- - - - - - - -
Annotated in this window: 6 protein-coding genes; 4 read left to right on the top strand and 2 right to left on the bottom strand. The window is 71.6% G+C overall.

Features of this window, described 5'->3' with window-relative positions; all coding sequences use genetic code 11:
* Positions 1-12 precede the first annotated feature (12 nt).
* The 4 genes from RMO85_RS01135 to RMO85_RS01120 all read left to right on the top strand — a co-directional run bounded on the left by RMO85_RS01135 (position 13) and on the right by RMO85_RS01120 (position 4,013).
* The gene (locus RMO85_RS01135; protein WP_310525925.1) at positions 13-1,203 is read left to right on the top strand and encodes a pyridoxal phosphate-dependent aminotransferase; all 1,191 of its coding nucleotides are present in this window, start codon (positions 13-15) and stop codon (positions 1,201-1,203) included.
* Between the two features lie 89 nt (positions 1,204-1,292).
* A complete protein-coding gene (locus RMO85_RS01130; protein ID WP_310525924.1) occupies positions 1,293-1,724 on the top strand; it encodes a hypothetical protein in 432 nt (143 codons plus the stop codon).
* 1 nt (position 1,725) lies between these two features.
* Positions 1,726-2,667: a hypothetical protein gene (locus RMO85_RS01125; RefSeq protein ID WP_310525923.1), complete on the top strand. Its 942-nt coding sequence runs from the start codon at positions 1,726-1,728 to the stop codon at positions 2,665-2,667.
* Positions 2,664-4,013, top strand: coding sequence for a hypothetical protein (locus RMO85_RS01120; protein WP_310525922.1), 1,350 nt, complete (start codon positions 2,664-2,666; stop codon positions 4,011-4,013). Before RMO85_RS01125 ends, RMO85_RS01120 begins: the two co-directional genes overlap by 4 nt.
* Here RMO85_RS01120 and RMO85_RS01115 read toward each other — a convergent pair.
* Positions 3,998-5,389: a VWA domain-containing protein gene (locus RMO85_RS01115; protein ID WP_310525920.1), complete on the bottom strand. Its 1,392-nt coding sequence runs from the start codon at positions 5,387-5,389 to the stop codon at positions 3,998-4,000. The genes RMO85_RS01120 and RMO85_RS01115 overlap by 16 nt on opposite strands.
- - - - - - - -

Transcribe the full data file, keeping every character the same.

Annotated in this window: 6 protein-coding genes; 4 read left to right on the top strand and 2 right to left on the bottom strand. The window is 71.6% G+C overall.

Features of this window, described 5'->3' with window-relative positions; all coding sequences use genetic code 11:
* Positions 1-12 precede the first annotated feature (12 nt).
* The 4 genes from RMO85_RS01135 to RMO85_RS01120 all read left to right on the top strand — a co-directional run bounded on the left by RMO85_RS01135 (position 13) and on the right by RMO85_RS01120 (position 4,013).
* The gene (locus RMO85_RS01135; protein WP_310525925.1) at positions 13-1,203 is read left to right on the top strand and encodes a pyridoxal phosphate-dependent aminotransferase; all 1,191 of its coding nucleotides are present in this window, start codon (positions 13-15) and stop codon (positions 1,201-1,203) included.
* Between the two features lie 89 nt (positions 1,204-1,292).
* A complete protein-coding gene (locus RMO85_RS01130; protein ID WP_310525924.1) occupies positions 1,293-1,724 on the top strand; it encodes a hypothetical protein in 432 nt (143 codons plus the stop codon).
* 1 nt (position 1,725) lies between these two features.
* Positions 1,726-2,667: a hypothetical protein gene (locus RMO85_RS01125; RefSeq protein ID WP_310525923.1), complete on the top strand. Its 942-nt coding sequence runs from the start codon at positions 1,726-1,728 to the stop codon at positions 2,665-2,667.
* Positions 2,664-4,013, top strand: coding sequence for a hypothetical protein (locus RMO85_RS01120; protein WP_310525922.1), 1,350 nt, complete (start codon positions 2,664-2,666; stop codon positions 4,011-4,013). Before RMO85_RS01125 ends, RMO85_RS01120 begins: the two co-directional genes overlap by 4 nt.
* Here RMO85_RS01120 and RMO85_RS01115 read toward each other — a convergent pair.
* Positions 3,998-5,389: a VWA domain-containing protein gene (locus RMO85_RS01115; protein ID WP_310525920.1), complete on the bottom strand. Its 1,392-nt coding sequence runs from the start codon at positions 5,387-5,389 to the stop codon at positions 3,998-4,000. The genes RMO85_RS01120 and RMO85_RS01115 overlap by 16 nt on opposite strands.